The present invention effectively removes high density heat from electronic components, heat flux, for example at greater than 20 watts per square centimeter. A compressor pressurizes a cooling medium and provides this pressurized cooling medium to a first heat exchanger. The heat exchanger may use air at ambient temperature to reduce the temperature of the pressurized cooling medium, preferably to close to room temperature. The cooling medium passes to a cooling chamber which can be an impingement plenum or a flow distribution chamber. The impingement plenum is fed the cooling medium through an expansion valve which cools the medium and then directs the expanded and cooled cooling medium directly onto the chips to be cooled. The flow distribution chamber is first pressurized by the cooling medium at approximately compressor outlet pressure, and then uses a number of expansion valves to direct the cooling medium onto the chips. In either embodiment, the cooling medium is collected, directed through another heat exchanger, and sent back to the inlet of the compressor.

In this way, the system removes high heat densities from the semiconductor chips to ensure that device junction temperatures are maintained below a specified limit.

BRIEF DESCRIPTION OF THE DRAWINGS

FIG. 1 is an exploded, partially cut-away diagram of one embodiment of the present invention.

FIG. 2 is an exploded, partially cut-away diagram of another embodiment of the present invention.

DETAILED DESCRIPTION OF PREFERRED EMBODIMENTS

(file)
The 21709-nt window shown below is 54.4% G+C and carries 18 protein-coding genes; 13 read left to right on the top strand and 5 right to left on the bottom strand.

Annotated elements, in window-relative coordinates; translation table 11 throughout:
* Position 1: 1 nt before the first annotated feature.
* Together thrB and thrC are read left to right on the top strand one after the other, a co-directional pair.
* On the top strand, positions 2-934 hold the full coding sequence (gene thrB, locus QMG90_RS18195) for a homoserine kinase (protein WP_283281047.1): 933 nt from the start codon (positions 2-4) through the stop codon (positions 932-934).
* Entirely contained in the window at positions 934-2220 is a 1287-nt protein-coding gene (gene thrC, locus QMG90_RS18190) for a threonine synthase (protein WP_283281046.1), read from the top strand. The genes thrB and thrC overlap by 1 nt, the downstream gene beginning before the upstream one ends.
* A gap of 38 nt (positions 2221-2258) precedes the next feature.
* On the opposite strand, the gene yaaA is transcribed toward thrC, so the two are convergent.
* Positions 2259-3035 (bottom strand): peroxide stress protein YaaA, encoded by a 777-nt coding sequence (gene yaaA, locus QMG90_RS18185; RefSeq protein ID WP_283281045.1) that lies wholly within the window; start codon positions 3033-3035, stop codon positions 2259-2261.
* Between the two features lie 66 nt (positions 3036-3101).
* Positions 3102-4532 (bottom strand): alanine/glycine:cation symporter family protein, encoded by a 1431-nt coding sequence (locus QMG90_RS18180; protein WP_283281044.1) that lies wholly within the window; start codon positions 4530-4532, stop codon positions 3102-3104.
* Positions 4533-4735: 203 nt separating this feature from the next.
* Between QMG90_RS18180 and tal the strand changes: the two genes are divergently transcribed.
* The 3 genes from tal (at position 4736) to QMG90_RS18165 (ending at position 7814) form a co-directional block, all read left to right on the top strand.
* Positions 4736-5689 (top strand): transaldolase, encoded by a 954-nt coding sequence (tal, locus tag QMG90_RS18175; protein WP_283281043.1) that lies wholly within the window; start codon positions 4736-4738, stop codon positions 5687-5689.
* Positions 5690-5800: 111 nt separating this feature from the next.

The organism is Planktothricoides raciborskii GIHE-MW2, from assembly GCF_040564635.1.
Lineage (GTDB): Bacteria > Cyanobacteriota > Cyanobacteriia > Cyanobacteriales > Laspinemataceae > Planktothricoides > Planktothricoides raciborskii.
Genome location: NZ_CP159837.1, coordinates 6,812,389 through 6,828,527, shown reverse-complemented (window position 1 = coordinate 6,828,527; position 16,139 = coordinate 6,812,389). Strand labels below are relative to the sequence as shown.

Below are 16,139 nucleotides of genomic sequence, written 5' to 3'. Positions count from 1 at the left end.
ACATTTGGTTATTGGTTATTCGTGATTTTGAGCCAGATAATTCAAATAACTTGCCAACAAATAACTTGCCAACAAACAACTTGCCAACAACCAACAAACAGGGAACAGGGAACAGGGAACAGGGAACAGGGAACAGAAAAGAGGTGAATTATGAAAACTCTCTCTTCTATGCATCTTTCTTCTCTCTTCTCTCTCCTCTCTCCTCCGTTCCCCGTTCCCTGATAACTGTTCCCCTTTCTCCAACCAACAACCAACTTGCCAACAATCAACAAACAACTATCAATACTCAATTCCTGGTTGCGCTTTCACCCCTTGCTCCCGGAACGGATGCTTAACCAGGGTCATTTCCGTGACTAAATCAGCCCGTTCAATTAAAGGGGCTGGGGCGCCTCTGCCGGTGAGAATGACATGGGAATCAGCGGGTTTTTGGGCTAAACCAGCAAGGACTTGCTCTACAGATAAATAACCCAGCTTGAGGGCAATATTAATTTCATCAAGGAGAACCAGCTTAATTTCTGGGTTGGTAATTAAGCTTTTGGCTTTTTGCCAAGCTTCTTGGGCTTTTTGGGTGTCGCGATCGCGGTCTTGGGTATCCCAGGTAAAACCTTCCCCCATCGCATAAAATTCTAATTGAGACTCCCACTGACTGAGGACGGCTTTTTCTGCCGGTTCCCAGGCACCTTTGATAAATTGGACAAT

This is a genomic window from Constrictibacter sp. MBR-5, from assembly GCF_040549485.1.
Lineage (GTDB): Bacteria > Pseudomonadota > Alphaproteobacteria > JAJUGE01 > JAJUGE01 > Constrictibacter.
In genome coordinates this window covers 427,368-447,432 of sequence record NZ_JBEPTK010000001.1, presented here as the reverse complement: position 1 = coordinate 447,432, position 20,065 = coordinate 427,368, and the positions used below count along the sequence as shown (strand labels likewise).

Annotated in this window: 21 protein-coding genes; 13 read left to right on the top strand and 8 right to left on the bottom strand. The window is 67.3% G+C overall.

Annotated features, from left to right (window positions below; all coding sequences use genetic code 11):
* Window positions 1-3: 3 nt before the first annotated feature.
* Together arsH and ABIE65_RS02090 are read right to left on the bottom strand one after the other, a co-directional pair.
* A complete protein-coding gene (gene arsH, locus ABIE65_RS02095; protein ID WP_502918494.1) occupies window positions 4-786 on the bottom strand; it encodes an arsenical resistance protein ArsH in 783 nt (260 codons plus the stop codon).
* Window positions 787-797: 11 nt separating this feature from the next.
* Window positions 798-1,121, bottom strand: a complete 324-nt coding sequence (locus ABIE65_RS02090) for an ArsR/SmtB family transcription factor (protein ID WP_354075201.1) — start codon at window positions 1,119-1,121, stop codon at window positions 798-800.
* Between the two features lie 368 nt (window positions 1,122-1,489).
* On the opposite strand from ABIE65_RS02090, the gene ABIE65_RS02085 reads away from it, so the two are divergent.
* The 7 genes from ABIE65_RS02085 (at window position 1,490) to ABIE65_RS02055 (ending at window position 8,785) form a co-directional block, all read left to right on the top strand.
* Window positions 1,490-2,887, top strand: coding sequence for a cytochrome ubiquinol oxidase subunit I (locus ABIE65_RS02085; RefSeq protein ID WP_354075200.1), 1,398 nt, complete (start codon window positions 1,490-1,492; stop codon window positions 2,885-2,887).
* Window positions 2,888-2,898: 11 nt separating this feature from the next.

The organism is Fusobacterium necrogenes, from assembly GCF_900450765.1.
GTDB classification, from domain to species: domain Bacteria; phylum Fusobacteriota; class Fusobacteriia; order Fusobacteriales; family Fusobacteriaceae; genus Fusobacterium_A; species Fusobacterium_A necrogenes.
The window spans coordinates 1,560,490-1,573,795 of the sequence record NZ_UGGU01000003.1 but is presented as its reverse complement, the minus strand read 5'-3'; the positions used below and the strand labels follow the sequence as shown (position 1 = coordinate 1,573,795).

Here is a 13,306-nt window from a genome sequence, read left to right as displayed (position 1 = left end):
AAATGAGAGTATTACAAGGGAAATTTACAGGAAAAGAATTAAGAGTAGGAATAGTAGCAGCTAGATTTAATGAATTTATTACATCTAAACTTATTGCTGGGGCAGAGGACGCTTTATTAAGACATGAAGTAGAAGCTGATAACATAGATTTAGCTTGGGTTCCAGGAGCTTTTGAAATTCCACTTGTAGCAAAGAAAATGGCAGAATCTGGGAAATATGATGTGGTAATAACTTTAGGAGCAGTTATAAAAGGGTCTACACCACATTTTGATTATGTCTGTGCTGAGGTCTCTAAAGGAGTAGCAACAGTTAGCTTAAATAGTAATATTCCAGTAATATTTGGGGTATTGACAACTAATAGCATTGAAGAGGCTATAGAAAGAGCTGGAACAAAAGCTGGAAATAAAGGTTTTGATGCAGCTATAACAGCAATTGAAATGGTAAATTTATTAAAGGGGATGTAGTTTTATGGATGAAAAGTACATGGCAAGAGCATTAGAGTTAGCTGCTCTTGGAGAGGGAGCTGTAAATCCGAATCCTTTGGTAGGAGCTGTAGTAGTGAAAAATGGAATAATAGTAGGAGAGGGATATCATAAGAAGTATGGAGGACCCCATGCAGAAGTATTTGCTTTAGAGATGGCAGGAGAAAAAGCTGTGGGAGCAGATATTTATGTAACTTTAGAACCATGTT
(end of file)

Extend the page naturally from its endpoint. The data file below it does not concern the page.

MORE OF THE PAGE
FIG. 1 depicts a closed-cycle expansion-valve impingement cooling system of the present invention. The cooling system comprises a compressor 10, a containment chamber 12, an inlet or supply heat exchanger 14, and an outlet or return heat exchanger 16. The supply and return heat exchangers 14 and 16 may be of various designs such as tube-in-tube, counterflow, crossflow, or the like, and may use air or other gas as the heat exchange medium to eliminate the need for a separate refrigerant cooling system. The inlet heat exchanger 14 may include one or more outlet ports 18 to accommodate a number of containment chambers like that of the containment chamber 12. Similarly, the outlet heat exchanger 16 may include one or more inlet ports 20 to receive the cooling medium from a number of containment chambers.

The compressor 10 compresses a cooling medium, which may be air, helium, freon, and the like, and delivers the compressed cooling medium to the supply heat exchanger through a tube 22. At least one tube 24 carries the cooling medium to a containment chamber 12, but the supply heat exchanger 14 may accommodate more tubes like that of the tube 24 at the outlet ports 18.

The tube 24 continues to a tube 26, by way of a path shown schematically as a line 28. The tube 26 mates to the cooling chamber 12 through an inlet nozzle 30. The cooling chamber 12 primarily comprises an upper seal-plate 32, a seal-ring 34, and a lower housing 36. The cooling chamber assembly may be held together by bolts 38 or other appropriate means.

The cooling medium exiting the inlet nozzle 30 enters a space 40 within the upper seal-plate 32. The space 40 allows the cooling medium to rapidly expand and thereby drop substantially in temperature. The bottom of the space 40 forms an impingement plenum 42. The impingement plenum 42 supports a plurality of coolant exit or exhaust tubes 44 that direct the flow of coolant onto the objects, such as semiconductor integrated circuit chips 46, to be cooled. Alternatively, the coolant may exit the space 40 directly through a plurality of holes or orifices 70, rather than through the exhaust tubes 44. There may be one or more tubes 44 or orifices 70 for each chip 46 to be cooled.